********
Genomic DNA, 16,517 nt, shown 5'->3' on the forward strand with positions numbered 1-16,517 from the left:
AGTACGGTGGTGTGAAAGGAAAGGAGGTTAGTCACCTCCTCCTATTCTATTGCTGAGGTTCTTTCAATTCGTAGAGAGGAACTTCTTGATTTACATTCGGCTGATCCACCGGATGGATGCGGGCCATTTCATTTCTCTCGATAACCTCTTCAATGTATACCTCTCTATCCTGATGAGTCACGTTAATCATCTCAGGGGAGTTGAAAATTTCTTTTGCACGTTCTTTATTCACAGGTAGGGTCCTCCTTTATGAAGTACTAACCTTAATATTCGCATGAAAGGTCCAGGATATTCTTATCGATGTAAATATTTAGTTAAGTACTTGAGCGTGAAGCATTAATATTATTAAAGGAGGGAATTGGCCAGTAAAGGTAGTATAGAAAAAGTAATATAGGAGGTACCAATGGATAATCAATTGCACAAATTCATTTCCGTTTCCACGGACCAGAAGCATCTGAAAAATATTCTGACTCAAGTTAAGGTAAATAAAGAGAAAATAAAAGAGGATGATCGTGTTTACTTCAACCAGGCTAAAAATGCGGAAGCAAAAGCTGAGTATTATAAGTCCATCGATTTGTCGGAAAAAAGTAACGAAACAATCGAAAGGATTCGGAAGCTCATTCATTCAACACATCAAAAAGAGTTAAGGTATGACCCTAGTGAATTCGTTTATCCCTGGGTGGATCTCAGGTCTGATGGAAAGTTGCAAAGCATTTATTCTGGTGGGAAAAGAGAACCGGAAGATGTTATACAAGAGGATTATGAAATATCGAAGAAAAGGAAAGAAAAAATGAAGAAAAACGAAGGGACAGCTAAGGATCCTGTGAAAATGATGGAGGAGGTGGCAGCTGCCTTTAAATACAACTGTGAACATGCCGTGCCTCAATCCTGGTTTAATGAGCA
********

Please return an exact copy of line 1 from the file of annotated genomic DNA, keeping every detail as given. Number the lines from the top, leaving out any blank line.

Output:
Genomic DNA, 16,517 nt, shown 5'->3' on the forward strand with positions numbered 1-16,517 from the left: